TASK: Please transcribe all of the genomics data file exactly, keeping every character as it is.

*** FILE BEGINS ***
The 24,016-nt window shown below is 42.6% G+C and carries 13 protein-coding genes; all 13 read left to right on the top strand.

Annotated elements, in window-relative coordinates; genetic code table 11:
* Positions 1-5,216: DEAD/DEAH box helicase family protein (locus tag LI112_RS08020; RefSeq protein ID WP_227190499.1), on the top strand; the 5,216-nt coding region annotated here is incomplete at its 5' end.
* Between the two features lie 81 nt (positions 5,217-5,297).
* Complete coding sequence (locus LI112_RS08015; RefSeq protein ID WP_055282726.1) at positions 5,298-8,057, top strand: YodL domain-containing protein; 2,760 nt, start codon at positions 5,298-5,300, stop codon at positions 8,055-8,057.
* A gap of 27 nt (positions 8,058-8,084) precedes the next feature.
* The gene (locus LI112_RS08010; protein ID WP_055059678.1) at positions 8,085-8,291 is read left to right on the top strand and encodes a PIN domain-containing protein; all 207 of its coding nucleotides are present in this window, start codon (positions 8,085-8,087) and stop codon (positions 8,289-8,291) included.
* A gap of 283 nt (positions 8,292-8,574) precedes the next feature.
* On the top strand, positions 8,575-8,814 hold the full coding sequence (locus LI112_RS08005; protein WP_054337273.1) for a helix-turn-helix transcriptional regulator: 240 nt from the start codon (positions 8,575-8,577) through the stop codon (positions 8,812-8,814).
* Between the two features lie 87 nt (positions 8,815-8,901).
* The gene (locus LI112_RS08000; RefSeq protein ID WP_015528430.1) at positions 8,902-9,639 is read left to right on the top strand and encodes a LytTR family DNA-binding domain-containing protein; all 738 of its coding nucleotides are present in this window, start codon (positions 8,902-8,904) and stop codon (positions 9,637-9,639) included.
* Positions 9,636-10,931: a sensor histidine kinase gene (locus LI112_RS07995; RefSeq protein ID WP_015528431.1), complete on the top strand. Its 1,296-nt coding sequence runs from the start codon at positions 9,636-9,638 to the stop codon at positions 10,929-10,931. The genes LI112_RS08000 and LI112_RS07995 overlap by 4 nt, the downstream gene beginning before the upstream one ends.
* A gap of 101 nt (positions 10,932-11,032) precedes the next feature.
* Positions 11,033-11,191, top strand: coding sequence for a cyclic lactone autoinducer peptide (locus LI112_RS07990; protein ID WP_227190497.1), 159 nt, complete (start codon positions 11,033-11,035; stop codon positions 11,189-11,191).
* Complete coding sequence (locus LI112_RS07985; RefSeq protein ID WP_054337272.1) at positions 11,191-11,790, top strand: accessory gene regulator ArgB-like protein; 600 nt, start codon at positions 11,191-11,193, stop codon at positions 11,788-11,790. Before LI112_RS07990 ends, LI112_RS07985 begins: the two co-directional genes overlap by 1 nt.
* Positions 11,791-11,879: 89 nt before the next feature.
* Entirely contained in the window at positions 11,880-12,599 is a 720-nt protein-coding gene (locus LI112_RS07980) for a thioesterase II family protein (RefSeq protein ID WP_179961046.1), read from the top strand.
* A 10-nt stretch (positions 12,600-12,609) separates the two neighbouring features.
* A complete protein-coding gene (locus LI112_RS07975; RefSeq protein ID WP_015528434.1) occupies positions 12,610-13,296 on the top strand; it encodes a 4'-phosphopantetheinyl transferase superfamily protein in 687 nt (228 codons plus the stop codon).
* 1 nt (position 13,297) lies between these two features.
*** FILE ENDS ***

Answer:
The 24,016-nt window shown below is 42.6% G+C and carries 13 protein-coding genes; all 13 read left to right on the top strand.

Annotated elements, in window-relative coordinates; genetic code table 11:
* Positions 1-5,216: DEAD/DEAH box helicase family protein (locus tag LI112_RS08020; RefSeq protein ID WP_227190499.1), on the top strand; the 5,216-nt coding region annotated here is incomplete at its 5' end.
* Between the two features lie 81 nt (positions 5,217-5,297).
* Complete coding sequence (locus LI112_RS08015; RefSeq protein ID WP_055282726.1) at positions 5,298-8,057, top strand: YodL domain-containing protein; 2,760 nt, start codon at positions 5,298-5,300, stop codon at positions 8,055-8,057.
* A gap of 27 nt (positions 8,058-8,084) precedes the next feature.
* The gene (locus LI112_RS08010; protein ID WP_055059678.1) at positions 8,085-8,291 is read left to right on the top strand and encodes a PIN domain-containing protein; all 207 of its coding nucleotides are present in this window, start codon (positions 8,085-8,087) and stop codon (positions 8,289-8,291) included.
* A gap of 283 nt (positions 8,292-8,574) precedes the next feature.
* On the top strand, positions 8,575-8,814 hold the full coding sequence (locus LI112_RS08005; protein WP_054337273.1) for a helix-turn-helix transcriptional regulator: 240 nt from the start codon (positions 8,575-8,577) through the stop codon (positions 8,812-8,814).
* Between the two features lie 87 nt (positions 8,815-8,901).
* The gene (locus LI112_RS08000; RefSeq protein ID WP_015528430.1) at positions 8,902-9,639 is read left to right on the top strand and encodes a LytTR family DNA-binding domain-containing protein; all 738 of its coding nucleotides are present in this window, start codon (positions 8,902-8,904) and stop codon (positions 9,637-9,639) included.
* Positions 9,636-10,931: a sensor histidine kinase gene (locus LI112_RS07995; RefSeq protein ID WP_015528431.1), complete on the top strand. Its 1,296-nt coding sequence runs from the start codon at positions 9,636-9,638 to the stop codon at positions 10,929-10,931. The genes LI112_RS08000 and LI112_RS07995 overlap by 4 nt, the downstream gene beginning before the upstream one ends.
* A gap of 101 nt (positions 10,932-11,032) precedes the next feature.
* Positions 11,033-11,191, top strand: coding sequence for a cyclic lactone autoinducer peptide (locus LI112_RS07990; protein ID WP_227190497.1), 159 nt, complete (start codon positions 11,033-11,035; stop codon positions 11,189-11,191).
* Complete coding sequence (locus LI112_RS07985; RefSeq protein ID WP_054337272.1) at positions 11,191-11,790, top strand: accessory gene regulator ArgB-like protein; 600 nt, start codon at positions 11,191-11,193, stop codon at positions 11,788-11,790. Before LI112_RS07990 ends, LI112_RS07985 begins: the two co-directional genes overlap by 1 nt.
* Positions 11,791-11,879: 89 nt before the next feature.
* Entirely contained in the window at positions 11,880-12,599 is a 720-nt protein-coding gene (locus LI112_RS07980) for a thioesterase II family protein (RefSeq protein ID WP_179961046.1), read from the top strand.
* A 10-nt stretch (positions 12,600-12,609) separates the two neighbouring features.
* A complete protein-coding gene (locus LI112_RS07975; RefSeq protein ID WP_015528434.1) occupies positions 12,610-13,296 on the top strand; it encodes a 4'-phosphopantetheinyl transferase superfamily protein in 687 nt (228 codons plus the stop codon).
* 1 nt (position 13,297) lies between these two features.